Question: How to explain the diversity of living things on earth?
Answer: Assumptions are (almost) everything.
One explanation is that they were created different.
A second explanation is that there are different forms.
A third explanation is evolution by natural selection.
The first and third explanations are well known - the second idea (that things are different due to having different intrinsic forms) is a very old one, as still going, but not well known as such.
Well-known exponents of the idea that things differ due to there being different underlying forms include Aristotle, Aquinas, Goethe, D'Arcy Thomson, Conrad Waddington, Steven J Gould (sort of), Stuart Kauffman, Brian Goodwin and Rupert Sheldrake.
In general, these theoreticians tend towards a mathematical - often geometric - understanding of form. This is, indeed, the dominant stream in British theoretical biology (as exemplified by the elite Cambridge-based Theoretical Biology Club).
How to decide between Creation, Forms and Natural Selection as the cause of the multiplicity of 'species'?
All these can explain enough, in principle 'everything' - so how to choose?
Well, there is really no way of choosing except on the basis of assumptions. Each body of work makes different assumptions.
Creation assumes things like that species were intentionally created with some kind of plan and purpose - however general this plan and purpose might be.
Forms assume that underlying reality is structured, and our job is to discover the identity and nature of these formal structures, and perhaps the mechanisms of how they impose form, or how appearances relate to underlying form.
Natural selection assumes that all significant and lasting variation can be explained by selection processes. In other words, it seeks to explain significant variation using selection processes: undirected variation with replication and competition leading to differential replication.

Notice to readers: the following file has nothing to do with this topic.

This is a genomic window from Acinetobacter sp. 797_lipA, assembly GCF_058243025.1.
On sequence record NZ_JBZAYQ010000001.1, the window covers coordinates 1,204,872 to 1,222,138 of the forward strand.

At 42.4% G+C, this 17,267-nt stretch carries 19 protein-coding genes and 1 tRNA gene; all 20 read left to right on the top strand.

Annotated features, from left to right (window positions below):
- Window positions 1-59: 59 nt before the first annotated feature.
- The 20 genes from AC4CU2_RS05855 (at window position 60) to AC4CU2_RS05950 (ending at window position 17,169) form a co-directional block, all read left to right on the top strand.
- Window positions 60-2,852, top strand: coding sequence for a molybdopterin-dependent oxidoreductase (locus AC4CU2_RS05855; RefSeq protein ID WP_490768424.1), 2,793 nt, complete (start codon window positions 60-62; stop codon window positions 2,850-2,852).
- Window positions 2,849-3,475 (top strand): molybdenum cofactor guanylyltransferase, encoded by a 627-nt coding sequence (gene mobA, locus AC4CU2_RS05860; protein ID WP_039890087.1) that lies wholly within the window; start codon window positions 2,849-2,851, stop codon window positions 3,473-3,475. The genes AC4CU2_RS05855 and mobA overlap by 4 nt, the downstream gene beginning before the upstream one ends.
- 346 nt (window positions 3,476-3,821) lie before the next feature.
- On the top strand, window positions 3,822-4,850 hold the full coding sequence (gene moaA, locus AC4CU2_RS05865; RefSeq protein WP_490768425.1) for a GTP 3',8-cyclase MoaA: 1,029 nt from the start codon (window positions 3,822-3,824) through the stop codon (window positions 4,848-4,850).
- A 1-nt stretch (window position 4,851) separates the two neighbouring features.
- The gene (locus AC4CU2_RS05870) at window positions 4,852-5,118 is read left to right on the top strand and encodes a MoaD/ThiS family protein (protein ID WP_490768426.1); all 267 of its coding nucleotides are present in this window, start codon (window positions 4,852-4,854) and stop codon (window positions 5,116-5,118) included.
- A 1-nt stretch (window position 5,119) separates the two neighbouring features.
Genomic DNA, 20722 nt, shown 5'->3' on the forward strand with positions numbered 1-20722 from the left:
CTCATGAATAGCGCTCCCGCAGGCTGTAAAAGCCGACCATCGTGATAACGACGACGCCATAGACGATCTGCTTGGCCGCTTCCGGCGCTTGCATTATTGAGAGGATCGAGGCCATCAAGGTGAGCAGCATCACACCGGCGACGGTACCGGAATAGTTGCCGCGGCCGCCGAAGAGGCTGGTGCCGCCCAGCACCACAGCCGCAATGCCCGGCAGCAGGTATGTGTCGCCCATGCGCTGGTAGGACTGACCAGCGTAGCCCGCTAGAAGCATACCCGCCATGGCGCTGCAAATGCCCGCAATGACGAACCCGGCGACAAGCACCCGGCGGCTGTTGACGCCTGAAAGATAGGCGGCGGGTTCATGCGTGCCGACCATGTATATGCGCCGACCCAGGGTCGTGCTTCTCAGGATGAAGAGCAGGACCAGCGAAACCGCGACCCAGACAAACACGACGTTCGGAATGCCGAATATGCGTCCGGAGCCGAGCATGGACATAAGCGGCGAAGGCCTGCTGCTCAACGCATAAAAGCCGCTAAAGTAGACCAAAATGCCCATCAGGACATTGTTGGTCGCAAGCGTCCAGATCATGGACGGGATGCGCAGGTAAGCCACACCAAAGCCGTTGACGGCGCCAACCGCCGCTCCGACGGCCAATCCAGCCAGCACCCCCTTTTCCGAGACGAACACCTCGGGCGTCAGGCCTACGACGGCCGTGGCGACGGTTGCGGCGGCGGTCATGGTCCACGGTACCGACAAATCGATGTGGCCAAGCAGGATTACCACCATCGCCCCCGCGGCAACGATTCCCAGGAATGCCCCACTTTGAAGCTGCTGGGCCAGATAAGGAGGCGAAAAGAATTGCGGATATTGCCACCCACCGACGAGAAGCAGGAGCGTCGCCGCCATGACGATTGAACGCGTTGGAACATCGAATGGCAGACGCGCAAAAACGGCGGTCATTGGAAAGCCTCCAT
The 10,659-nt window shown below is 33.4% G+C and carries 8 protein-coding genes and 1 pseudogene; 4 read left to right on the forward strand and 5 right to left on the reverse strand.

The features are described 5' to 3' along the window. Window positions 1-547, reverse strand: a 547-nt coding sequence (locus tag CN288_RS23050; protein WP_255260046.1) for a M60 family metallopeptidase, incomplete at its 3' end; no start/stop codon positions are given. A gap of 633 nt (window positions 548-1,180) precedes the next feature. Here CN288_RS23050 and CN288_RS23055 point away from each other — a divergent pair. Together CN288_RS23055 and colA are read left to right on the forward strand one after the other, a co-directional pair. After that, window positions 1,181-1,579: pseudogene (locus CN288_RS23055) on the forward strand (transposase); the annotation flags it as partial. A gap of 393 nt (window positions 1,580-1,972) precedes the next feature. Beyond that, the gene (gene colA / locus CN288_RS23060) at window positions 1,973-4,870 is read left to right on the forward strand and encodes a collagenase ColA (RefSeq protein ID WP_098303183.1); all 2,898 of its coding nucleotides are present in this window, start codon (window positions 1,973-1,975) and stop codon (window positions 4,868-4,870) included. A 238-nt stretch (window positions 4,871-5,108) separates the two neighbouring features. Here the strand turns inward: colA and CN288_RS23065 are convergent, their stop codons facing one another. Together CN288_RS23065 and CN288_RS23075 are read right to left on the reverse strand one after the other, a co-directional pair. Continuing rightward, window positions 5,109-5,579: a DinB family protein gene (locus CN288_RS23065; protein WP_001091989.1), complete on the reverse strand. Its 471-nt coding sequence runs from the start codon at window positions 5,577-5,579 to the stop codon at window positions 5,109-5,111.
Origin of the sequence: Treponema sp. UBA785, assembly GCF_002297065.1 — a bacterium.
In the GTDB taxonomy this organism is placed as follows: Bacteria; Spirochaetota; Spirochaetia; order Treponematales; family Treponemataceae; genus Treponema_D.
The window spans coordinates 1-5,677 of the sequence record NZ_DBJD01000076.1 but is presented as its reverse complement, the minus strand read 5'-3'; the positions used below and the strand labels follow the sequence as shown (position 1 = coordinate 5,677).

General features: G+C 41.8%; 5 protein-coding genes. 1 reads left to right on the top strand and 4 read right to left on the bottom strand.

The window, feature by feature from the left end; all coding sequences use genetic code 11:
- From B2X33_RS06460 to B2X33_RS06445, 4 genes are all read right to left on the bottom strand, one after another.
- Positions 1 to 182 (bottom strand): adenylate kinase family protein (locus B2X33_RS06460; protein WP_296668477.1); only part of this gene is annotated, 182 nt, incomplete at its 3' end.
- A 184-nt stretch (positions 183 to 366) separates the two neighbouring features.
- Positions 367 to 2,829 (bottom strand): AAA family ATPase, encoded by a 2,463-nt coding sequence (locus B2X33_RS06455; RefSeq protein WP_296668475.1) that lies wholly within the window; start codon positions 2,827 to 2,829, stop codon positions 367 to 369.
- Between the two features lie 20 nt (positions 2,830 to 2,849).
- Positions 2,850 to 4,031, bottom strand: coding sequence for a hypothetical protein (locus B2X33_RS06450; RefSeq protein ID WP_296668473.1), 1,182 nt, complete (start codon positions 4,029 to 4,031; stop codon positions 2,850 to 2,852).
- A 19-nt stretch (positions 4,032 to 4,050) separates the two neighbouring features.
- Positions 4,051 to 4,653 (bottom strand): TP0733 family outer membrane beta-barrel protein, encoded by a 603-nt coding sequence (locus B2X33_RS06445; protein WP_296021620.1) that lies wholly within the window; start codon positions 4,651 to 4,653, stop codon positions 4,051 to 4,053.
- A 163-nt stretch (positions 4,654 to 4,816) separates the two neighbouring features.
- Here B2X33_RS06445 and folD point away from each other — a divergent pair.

All three types of explanation find what they look for - and only what they look for.
So why has Natural Selection carried the day in professional biology? - when results are determined by assumptions, and these assumptions cannot in principle be proven to be more (nor less) true than the rival assumptions?
The answer is essentially because NS is currently, has led to, and so far proved more amenable to, professional success: to the business of being a professional scientist - getting jobs and funding, researching, teaching and the rest of it.
Professional success may be related to pragmatic or rhetorical usefulness, or it may have nothing to do with such things - after all, ideas of form have considerable prestigious elite influence - for example among mathematicians and computer scientists working in chaos and complexity theory (which are modern variants of ideas of form); and ideas of creation have massive support among religious people.
And, of course, in general culture the implications of Natural Selection - especially as applied to humans - are accepted and promoted or ignored and suppressed purely according to their political or religious convenience - entirely regardless of reason or evidence.
But within biology as a professional activity there is much more scope deriving from the assumptions of Natural Selection - and that is why it carries the day.
That is the only reason why it carries the day.
[Note: my main job title is Reader in Evolutionary Psychiatry and I have been reading, publishing and teaching about natural selection for more than 15 years.]